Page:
Oh boy. Anyways, the points are as follows: 1) Ensemble libraries are useful to have around, and worth investing in, for speed purposes. Anecdotes from exceptionally skilled/trained composers who've done this a long time don't apply to everyone's skillset. Not everyone is classically trained, or even knows how to write counterpoint or has studied orchestration. Plenty of professionals aren't either. When I say professional I don't mean "high profile grandmaster orchestrator", I mean people who make money off of writing music. There's a lot of them. Like, a lot. A great many of them are not Austin Wintory, or Williams, or Newman, or Uematsu. It's silly to base a career workflow on what extremely talented and trained/practiced people do unless you also have the skills they do. Not everyone writes music on sheets, for example. The point about what you see on sheets is irrelevant; sheets are written for PERFORMERS. Of COURSE they have individual sections laid out, otherwise it can't be performed. That's not what this is about. I tend not to assume everyone is already well-versed in orchestration and counterpoint techniques, especially not in a video game remixing hobbyist community. I structure my replies in threads to address everyone, not just OP. 2) Like Neifion said, the best results of using ensemble patches are with mixing in sections. 3) What's more "organic" from a physics standpoint really doesn't matter even though I disagree with Neifion, because like he said, performance and composition kind of trump this. Nothing with x-fades ever sound good anyway. Legato scripting is a ruse itself and won't stop being one until we move into more signal-based VI models. You can nitpick on what makes something less organic until you realize that pretty much all the current modern options sound pretty good regardless of their relative standing, and we're probably starting to reach a saturation point with orchestral sample library quality. Need to advance the platform/engines before we can move forward; so long as we're stuck on crossfades as the crux of all of our tone and dynamics morphing, we can't really get much better. Maybe more playable/intuitive to use, though. This is not actually a good assumption, because like I said, it doesn't work for everyone. My first orchestral set was CineBrass, CineWinds, and CS2. I tried the section writing thing. I was clearly interested in sectional writing. Didn't work for me. I'm not classically trained, and don't pretend to be to my own detriment. I stopped caring about the potential of the technique I was trying to do and just started doing what works for me musically for speed/creative output. Yes, I am missing out on intricate detail and artistry, but I don't really care, because it takes me too much time and patience, and I can't sustain that workflow, and then I stop altogether. That's worse than writing music that's not as ideal as it could be. I thought it would be worth sharing that with someone before they blow $1000 on something when $500 on something else could be more beneficial for them if they didn't know what the options are. That's not a tangent, that's giving context. Yeah, I'm not a freaking multi-million dollar composer, but I've been doing this a long time and I work in sample libraries. I'd think my opinion is at least worth considering, if even just one person ends up also finding out that mixed section + ensemble libs helps them work better. Maybe I'm overextending much. tl;dr I calls it as I sees it.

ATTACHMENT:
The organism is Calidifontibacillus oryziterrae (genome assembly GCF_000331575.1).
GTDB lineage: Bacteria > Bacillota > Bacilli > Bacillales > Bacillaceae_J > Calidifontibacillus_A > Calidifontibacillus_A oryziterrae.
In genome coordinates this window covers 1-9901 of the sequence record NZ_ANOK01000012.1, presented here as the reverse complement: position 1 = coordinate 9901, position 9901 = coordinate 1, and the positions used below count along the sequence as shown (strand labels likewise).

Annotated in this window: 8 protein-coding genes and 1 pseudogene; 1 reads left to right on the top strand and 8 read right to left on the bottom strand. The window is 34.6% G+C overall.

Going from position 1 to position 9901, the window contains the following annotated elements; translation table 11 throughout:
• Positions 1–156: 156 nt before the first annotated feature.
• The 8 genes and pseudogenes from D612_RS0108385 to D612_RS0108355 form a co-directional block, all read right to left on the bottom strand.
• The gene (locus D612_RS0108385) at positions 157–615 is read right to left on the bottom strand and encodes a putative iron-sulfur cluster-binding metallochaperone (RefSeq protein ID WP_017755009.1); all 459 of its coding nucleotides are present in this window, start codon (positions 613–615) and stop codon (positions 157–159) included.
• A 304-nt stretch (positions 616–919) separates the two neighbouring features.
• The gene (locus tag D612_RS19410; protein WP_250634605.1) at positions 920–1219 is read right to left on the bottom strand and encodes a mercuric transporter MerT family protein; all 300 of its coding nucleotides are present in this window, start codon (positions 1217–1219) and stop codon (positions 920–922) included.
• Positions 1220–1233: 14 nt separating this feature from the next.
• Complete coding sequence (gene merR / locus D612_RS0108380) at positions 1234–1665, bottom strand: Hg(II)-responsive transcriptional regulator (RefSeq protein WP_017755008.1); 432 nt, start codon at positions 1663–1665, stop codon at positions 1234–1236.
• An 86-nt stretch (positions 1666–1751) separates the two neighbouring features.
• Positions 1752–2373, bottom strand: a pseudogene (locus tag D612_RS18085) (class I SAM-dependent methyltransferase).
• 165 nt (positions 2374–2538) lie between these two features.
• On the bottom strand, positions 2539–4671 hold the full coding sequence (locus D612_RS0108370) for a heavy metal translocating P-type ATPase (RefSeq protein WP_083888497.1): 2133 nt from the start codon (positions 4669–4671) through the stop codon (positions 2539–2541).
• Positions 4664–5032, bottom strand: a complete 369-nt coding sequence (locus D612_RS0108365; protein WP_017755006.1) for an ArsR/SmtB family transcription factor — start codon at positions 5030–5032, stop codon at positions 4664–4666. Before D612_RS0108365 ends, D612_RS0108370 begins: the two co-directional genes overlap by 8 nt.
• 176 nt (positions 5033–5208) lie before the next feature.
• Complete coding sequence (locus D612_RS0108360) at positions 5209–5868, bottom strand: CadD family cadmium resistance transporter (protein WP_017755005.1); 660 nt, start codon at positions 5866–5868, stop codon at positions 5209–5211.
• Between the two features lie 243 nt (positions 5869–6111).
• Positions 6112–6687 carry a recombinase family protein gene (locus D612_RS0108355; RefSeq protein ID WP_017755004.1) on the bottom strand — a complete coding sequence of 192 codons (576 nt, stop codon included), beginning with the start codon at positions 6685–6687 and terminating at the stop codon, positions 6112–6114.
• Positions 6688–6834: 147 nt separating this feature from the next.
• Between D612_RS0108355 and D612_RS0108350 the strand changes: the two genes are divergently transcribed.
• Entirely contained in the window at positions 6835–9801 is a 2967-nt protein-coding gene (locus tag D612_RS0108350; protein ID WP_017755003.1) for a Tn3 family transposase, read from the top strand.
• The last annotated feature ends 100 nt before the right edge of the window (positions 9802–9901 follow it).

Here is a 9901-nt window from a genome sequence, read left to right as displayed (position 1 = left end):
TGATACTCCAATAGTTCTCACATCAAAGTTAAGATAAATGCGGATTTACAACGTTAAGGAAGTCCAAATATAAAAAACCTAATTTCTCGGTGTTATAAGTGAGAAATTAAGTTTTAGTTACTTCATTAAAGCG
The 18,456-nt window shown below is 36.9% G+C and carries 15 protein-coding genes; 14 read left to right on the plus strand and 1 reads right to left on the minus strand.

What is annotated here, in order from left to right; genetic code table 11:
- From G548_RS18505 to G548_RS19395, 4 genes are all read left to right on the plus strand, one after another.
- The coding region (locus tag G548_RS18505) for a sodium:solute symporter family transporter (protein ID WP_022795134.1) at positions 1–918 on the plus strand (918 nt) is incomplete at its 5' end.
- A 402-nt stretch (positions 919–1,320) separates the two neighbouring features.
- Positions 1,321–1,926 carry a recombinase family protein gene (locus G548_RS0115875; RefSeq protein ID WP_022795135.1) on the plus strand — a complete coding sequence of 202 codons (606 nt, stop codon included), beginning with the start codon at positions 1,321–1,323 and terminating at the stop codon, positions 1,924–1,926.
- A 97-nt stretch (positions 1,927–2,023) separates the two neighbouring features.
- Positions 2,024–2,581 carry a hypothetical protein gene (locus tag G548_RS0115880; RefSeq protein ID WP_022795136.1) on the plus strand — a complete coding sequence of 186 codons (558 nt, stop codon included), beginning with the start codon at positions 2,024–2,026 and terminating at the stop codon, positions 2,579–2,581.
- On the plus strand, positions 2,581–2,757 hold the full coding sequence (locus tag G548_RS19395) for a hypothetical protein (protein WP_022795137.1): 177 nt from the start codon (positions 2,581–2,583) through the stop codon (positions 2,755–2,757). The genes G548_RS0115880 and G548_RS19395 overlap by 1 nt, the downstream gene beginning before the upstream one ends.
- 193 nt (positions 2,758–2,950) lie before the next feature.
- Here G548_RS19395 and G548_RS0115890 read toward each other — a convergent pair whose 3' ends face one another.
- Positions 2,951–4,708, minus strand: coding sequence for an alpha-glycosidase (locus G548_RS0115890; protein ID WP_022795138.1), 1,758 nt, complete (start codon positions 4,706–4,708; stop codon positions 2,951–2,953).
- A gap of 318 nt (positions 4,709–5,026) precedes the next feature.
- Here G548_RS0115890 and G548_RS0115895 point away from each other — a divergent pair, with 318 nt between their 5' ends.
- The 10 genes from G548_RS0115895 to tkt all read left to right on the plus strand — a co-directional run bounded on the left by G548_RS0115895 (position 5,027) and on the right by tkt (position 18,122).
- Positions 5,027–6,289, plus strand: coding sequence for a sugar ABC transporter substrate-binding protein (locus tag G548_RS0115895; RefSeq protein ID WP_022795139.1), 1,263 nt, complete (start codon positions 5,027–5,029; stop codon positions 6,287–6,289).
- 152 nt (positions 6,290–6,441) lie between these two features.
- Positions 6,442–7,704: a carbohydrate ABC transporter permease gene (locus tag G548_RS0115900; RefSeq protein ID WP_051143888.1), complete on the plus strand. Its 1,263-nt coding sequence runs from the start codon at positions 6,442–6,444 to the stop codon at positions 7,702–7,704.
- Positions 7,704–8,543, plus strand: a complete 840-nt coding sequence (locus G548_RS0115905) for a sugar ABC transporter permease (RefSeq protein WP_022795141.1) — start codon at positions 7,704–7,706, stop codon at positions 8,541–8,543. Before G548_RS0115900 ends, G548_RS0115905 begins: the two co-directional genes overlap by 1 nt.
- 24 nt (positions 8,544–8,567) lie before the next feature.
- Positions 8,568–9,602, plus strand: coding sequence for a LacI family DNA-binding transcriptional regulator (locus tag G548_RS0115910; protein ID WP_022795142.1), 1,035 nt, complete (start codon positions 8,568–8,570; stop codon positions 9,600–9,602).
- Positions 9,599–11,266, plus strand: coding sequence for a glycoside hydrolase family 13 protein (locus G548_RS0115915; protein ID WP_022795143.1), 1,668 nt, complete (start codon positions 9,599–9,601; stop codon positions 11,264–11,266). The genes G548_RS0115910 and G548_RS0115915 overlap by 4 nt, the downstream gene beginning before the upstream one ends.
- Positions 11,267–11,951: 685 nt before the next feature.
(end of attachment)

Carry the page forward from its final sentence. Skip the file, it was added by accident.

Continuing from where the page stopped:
12. CineSamples - Yes or No?

    You seem to have gone way off on a tangent here.
  13. CineSamples - Yes or No?

    When individual sections are put together in a mix, it sounds even less organic. It's the sound of flutes playing alone, plus oboes playing alone, plus clarinets playing alone, etc. Ensemble playing isn't additive. It's not a bunch of vacuums with walls removed and everyone does their own thing. There's no synergy. There's no intrinsic balance between the musicians. Of course, ensemble patches also have flaws, like you said, different sections having the x-fades at exactly the same time has a not great effect. I'm not glorifying ensembles over individuals, I'm just stating facts here. Yes, you can't get individual sections with ensembles; but orchestrating for individual sections is very time-consuming and a lot of meticulous effort. Professional composers know this and compromise to what gets the job done in a timely manner with the best sound unless they're doing their magnum opus soundtracks where they have time to get all of that proper writing together. I used to think proper sectional arranging was the only way to go when I was younger; now I pretty much exclusively mix Metropolis Ark, Albion ONE, and CS2 (as well as some Embertone solos). I work pretty fast now. My music isn't super well "performed", but it sounds dazzling enough to a layperson for marketing purposes. On an actual gig, I'll spend the time expanding the orchestration and doing everything manual. Angel is of course welcome to dive into a FULL set of orchestral samples with breadth and depth, and that's why I also gave recommendations for those. @AngelCityOutlaw Your CineBrass + CS2 combo is great. If you have money, like Neifion said, Mural is much better strings (big orchestra strings) and Sable (small chamber, intimate strings). CineWinds being improved recently, I think it'll also be a good part of that lineup, though if you have the budget, Berlin Woodwinds is probably a better investment.